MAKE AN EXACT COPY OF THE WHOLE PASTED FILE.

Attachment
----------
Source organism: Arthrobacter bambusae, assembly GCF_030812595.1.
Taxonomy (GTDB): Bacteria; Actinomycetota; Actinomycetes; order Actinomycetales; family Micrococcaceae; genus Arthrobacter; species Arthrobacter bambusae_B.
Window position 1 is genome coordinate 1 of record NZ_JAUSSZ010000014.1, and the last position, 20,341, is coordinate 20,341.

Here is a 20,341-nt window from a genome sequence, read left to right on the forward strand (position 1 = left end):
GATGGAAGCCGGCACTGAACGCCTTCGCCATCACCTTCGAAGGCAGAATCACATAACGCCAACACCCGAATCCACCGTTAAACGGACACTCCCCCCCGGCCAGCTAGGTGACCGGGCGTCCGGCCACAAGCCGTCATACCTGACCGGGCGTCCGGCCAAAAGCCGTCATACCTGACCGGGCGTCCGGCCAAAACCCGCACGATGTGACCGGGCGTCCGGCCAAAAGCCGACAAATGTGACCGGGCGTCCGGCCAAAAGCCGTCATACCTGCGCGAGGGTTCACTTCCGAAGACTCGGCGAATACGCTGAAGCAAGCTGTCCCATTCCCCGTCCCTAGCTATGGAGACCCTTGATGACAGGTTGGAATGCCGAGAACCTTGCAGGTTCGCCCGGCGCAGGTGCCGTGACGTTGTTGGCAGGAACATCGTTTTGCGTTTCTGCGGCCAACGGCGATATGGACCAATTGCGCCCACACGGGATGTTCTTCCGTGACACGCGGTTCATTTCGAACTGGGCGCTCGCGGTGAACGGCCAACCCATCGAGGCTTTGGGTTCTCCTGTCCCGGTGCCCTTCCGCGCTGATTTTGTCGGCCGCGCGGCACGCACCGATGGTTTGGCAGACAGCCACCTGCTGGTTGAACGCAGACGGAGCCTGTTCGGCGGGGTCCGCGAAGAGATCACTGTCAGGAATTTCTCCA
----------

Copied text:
Source organism: Arthrobacter bambusae, assembly GCF_030812595.1.
Taxonomy (GTDB): Bacteria; Actinomycetota; Actinomycetes; order Actinomycetales; family Micrococcaceae; genus Arthrobacter; species Arthrobacter bambusae_B.
Window position 1 is genome coordinate 1 of record NZ_JAUSSZ010000014.1, and the last position, 20,341, is coordinate 20,341.

Here is a 20,341-nt window from a genome sequence, read left to right on the forward strand (position 1 = left end):
GATGGAAGCCGGCACTGAACGCCTTCGCCATCACCTTCGAAGGCAGAATCACATAACGCCAACACCCGAATCCACCGTTAAACGGACACTCCCCCCCGGCCAGCTAGGTGACCGGGCGTCCGGCCACAAGCCGTCATACCTGACCGGGCGTCCGGCCAAAAGCCGTCATACCTGACCGGGCGTCCGGCCAAAACCCGCACGATGTGACCGGGCGTCCGGCCAAAAGCCGACAAATGTGACCGGGCGTCCGGCCAAAAGCCGTCATACCTGCGCGAGGGTTCACTTCCGAAGACTCGGCGAATACGCTGAAGCAAGCTGTCCCATTCCCCGTCCCTAGCTATGGAGACCCTTGATGACAGGTTGGAATGCCGAGAACCTTGCAGGTTCGCCCGGCGCAGGTGCCGTGACGTTGTTGGCAGGAACATCGTTTTGCGTTTCTGCGGCCAACGGCGATATGGACCAATTGCGCCCACACGGGATGTTCTTCCGTGACACGCGGTTCATTTCGAACTGGGCGCTCGCGGTGAACGGCCAACCCATCGAGGCTTTGGGTTCTCCTGTCCCGGTGCCCTTCCGCGCTGATTTTGTCGGCCGCGCGGCACGCACCGATGGTTTGGCAGACAGCCACCTGCTGGTTGAACGCAGACGGAGCCTGTTCGGCGGGGTCCGCGAAGAGATCACTGTCAGGAATTTCTCCA